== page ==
Visitor Center Delayed opening, December 8, 2013
UPDATE: The visitor center area will be operating under a two hour delay Sunday, December 8. Anticipated opening time is 10AM. Please use caution, as much ice remains. Today's book club at the Calloway County Public Library will be rescheduled. More »
Fort Donelson Maintenance Blog
January 19, 2010
Fort Donelson’s Maintenance staff has had a very busy winter. Repairs were made to the National Cemetery stone wall after it was damaged from a fallen tree. In efforts to make Fort Donelson more accessible, new permeable paver walkways were installed at the Union Camp and Smith’s Attack wayside exhibits. The old picnic area comfort station was demolished and removed. Since winter time is the best time of the year to work on trees, (no ticks, poison ivy, heat, ect) we have been making efforts to remove identified hazardous trees throughout the park. Currently we are working on cleaning and painting two field cannons. We are also remodeling the interior of the Visitor Center, Ranger Offices and bookstore which will now have a suttlers tent as a new addition to the lobby. Soon as the ground conditions are right, the repairs to the retaining wall at the lower river batteries will be completed.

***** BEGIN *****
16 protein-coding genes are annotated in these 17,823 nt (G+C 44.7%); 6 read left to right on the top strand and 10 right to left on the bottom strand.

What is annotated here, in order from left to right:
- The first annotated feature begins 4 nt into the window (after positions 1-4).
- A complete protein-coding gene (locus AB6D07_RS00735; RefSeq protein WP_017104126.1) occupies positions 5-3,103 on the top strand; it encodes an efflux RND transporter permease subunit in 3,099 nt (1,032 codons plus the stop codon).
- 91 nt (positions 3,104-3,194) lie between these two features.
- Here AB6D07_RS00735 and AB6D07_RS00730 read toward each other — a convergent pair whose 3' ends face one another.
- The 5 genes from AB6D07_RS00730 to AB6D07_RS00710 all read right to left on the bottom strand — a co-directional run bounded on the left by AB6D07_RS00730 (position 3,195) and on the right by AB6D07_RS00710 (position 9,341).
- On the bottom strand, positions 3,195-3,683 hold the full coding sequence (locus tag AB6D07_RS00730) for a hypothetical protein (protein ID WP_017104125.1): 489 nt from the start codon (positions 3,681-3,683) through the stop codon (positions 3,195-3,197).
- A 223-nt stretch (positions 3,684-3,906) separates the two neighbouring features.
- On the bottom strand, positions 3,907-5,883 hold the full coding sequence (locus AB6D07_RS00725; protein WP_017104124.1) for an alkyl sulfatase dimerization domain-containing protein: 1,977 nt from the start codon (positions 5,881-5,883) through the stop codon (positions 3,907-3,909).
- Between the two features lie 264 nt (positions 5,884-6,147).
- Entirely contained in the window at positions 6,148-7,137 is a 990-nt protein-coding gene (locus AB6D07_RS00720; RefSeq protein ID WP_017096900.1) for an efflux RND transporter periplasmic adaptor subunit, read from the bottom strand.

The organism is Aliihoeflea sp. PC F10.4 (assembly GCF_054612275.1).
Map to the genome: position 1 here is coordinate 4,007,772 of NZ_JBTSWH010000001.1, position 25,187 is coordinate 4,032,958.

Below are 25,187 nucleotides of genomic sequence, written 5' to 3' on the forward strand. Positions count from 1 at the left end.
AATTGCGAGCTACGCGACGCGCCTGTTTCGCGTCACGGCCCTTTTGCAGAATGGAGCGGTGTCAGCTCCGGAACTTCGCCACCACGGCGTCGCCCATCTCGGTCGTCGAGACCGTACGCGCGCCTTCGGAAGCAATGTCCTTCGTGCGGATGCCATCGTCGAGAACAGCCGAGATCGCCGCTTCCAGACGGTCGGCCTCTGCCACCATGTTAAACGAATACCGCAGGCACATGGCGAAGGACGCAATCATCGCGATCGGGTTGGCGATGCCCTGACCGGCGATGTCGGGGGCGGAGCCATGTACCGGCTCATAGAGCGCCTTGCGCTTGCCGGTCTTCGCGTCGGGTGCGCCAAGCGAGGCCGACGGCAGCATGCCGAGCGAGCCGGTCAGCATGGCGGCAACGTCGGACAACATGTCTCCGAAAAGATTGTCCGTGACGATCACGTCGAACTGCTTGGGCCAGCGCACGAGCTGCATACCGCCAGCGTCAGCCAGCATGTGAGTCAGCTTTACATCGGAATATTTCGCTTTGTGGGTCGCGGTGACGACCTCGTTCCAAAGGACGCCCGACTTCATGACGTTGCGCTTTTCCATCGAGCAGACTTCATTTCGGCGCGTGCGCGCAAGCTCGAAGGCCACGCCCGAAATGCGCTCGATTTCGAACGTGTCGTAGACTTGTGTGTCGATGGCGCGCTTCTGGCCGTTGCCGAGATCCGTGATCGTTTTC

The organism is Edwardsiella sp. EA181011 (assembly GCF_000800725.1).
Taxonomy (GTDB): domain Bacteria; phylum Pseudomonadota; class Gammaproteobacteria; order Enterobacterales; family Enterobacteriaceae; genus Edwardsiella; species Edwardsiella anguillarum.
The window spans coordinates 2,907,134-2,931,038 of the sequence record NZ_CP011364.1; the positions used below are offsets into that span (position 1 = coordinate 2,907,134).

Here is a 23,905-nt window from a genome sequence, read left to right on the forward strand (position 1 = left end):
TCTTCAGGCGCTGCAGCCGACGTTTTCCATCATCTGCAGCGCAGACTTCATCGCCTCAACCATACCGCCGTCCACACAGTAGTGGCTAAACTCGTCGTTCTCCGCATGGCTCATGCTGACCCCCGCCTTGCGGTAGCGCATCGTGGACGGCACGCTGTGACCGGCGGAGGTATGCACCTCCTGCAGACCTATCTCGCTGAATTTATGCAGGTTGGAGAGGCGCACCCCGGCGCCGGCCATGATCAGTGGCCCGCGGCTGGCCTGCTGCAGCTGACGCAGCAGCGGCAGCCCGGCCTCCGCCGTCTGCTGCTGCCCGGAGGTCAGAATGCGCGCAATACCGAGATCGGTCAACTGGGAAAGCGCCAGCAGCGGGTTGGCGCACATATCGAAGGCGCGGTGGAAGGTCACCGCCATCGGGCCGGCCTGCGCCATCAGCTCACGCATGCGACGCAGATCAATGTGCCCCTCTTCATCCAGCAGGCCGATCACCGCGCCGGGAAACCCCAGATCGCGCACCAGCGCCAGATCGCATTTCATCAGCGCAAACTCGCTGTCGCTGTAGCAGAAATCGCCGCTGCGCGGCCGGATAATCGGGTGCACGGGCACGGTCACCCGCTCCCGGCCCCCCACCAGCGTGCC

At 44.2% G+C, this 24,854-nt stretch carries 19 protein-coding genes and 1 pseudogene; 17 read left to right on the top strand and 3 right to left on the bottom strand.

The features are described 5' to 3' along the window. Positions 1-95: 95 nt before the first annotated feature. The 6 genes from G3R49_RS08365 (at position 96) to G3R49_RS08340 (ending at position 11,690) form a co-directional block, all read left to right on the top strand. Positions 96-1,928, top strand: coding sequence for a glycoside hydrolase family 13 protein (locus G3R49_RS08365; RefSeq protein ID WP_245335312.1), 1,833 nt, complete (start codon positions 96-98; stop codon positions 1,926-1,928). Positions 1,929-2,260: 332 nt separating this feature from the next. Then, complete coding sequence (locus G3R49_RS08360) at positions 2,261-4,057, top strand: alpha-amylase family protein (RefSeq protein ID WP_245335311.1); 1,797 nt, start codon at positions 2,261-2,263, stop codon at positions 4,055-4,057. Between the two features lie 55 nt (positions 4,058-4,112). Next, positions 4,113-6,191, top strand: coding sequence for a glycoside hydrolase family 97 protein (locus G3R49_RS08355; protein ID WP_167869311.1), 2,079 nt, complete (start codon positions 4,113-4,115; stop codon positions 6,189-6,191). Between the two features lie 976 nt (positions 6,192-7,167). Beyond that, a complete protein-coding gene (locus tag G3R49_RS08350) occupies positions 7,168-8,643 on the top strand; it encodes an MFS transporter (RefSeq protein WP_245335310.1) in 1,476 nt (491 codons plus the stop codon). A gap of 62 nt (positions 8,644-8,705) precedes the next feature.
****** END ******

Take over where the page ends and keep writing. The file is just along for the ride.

We have several exciting projects quickly coming up this spring and summer, which will include the repainting of the flagstaff in the National Cemetery, rehabilitation of the cemetery comfort station and carriage house, installing a new gate for the National Cemetery, installation of new entrance doors for the visitor center, rehabilitating newly acquired lands at Fort Hieman, new sign bases and stone columns to construct, removing hazardous trees, managing earthwork fortifications, split rail fence installation, more accessible walkways, and the resealing and striping the roads and parking lots throughout the Main Park unit, just to name a few.
Did You Know?
There was a significant enslaved population in Stewart County, TN, before and during the 1862 battle. After the Union victories at Forts Heiman, Henry and Donelson, many freedom seeking slaves sought refuge at these forts, even establishing a community near today's Fort Donelson National Cemetery.